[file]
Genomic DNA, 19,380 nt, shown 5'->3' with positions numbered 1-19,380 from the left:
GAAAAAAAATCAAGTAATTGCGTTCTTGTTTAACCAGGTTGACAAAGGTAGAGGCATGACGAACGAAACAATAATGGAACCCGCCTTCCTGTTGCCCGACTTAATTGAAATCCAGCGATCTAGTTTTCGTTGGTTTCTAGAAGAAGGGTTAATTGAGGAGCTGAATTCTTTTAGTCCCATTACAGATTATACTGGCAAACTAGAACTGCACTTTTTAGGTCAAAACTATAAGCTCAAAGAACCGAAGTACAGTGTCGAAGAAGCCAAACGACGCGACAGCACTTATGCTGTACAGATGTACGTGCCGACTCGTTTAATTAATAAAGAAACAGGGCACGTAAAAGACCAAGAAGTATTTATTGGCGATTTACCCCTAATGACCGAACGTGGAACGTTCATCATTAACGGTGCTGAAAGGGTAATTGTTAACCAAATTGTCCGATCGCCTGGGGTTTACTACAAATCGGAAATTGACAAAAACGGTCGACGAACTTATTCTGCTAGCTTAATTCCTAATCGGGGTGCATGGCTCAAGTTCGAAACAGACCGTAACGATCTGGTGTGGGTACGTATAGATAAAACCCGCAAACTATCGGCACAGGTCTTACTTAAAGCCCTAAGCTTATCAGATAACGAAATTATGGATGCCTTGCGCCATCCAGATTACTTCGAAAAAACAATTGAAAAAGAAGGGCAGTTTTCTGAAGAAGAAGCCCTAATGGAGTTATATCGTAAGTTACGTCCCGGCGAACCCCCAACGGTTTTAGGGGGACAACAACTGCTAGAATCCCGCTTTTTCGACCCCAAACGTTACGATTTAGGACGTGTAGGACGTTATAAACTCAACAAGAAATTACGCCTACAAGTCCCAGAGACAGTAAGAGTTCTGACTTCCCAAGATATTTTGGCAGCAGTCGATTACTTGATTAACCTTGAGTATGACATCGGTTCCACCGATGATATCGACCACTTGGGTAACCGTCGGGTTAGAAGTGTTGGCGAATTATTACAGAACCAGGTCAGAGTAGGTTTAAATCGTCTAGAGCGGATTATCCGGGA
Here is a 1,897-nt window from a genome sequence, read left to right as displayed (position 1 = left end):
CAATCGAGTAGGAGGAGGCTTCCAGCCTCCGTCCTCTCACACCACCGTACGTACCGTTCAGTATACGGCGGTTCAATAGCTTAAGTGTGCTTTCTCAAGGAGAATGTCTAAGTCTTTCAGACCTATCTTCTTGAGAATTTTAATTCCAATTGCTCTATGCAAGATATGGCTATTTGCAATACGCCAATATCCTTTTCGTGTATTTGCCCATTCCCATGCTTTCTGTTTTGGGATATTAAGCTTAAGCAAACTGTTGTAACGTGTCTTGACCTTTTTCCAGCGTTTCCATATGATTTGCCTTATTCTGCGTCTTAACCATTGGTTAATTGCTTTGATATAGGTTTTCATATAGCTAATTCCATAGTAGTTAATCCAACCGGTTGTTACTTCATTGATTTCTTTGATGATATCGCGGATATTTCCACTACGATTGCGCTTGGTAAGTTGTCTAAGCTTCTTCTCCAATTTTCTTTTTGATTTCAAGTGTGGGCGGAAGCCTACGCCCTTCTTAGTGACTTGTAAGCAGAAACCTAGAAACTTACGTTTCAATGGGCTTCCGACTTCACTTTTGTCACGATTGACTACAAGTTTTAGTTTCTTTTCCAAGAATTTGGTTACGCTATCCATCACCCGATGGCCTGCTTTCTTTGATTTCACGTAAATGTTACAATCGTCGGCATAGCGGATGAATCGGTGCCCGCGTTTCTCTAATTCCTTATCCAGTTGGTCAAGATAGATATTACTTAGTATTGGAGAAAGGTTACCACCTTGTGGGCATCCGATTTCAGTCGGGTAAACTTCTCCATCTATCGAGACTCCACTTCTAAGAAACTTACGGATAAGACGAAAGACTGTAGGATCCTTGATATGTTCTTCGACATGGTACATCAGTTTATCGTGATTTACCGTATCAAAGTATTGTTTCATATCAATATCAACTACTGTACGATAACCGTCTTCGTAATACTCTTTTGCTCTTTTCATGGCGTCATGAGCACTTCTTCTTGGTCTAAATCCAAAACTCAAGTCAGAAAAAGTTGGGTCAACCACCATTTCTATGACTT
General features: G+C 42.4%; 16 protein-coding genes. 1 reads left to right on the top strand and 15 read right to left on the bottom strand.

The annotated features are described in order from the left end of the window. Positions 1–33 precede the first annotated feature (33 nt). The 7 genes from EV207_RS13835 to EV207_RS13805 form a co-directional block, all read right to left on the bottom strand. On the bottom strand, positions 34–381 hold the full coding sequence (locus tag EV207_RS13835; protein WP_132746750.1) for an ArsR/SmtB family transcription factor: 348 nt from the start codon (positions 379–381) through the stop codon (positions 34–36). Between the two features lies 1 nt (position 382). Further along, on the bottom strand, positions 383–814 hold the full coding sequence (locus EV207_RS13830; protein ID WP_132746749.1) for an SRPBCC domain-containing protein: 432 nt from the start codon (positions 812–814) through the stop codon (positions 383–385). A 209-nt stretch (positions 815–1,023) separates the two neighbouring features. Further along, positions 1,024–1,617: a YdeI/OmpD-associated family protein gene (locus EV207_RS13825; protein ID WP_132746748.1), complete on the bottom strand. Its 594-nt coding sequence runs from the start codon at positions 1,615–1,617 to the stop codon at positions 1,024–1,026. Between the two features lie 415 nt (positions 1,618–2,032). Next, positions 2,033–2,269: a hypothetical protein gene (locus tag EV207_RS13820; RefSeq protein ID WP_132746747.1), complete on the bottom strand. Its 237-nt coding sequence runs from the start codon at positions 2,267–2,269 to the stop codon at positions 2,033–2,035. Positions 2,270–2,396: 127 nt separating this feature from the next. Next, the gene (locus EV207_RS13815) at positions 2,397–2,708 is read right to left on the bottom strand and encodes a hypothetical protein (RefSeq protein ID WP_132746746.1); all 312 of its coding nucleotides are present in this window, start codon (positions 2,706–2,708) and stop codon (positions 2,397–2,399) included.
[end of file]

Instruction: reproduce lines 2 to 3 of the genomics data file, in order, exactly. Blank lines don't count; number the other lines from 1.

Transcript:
GAAAAAAAATCAAGTAATTGCGTTCTTGTTTAACCAGGTTGACAAAGGTAGAGGCATGACGAACGAAACAATAATGGAACCCGCCTTCCTGTTGCCCGACTTAATTGAAATCCAGCGATCTAGTTTTCGTTGGTTTCTAGAAGAAGGGTTAATTGAGGAGCTGAATTCTTTTAGTCCCATTACAGATTATACTGGCAAACTAGAACTGCACTTTTTAGGTCAAAACTATAAGCTCAAAGAACCGAAGTACAGTGTCGAAGAAGCCAAACGACGCGACAGCACTTATGCTGTACAGATGTACGTGCCGACTCGTTTAATTAATAAAGAAACAGGGCACGTAAAAGACCAAGAAGTATTTATTGGCGATTTACCCCTAATGACCGAACGTGGAACGTTCATCATTAACGGTGCTGAAAGGGTAATTGTTAACCAAATTGTCCGATCGCCTGGGGTTTACTACAAATCGGAAATTGACAAAAACGGTCGACGAACTTATTCTGCTAGCTTAATTCCTAATCGGGGTGCATGGCTCAAGTTCGAAACAGACCGTAACGATCTGGTGTGGGTACGTATAGATAAAACCCGCAAACTATCGGCACAGGTCTTACTTAAAGCCCTAAGCTTATCAGATAACGAAATTATGGATGCCTTGCGCCATCCAGATTACTTCGAAAAAACAATTGAAAAAGAAGGGCAGTTTTCTGAAGAAGAAGCCCTAATGGAGTTATATCGTAAGTTACGTCCCGGCGAACCCCCAACGGTTTTAGGGGGACAACAACTGCTAGAATCCCGCTTTTTCGACCCCAAACGTTACGATTTAGGACGTGTAGGACGTTATAAACTCAACAAGAAATTACGCCTACAAGTCCCAGAGACAGTAAGAGTTCTGACTTCCCAAGATATTTTGGCAGCAGTCGATTACTTGATTAACCTTGAGTATGACATCGGTTCCACCGATGATATCGACCACTTGGGTAACCGTCGGGTTAGAAGTGTTGGCGAATTATTACAGAACCAGGTCAGAGTAGGTTTAAATCGTCTAGAGCGGATTATCCGGGA
Here is a 1,897-nt window from a genome sequence, read left to right as displayed (position 1 = left end):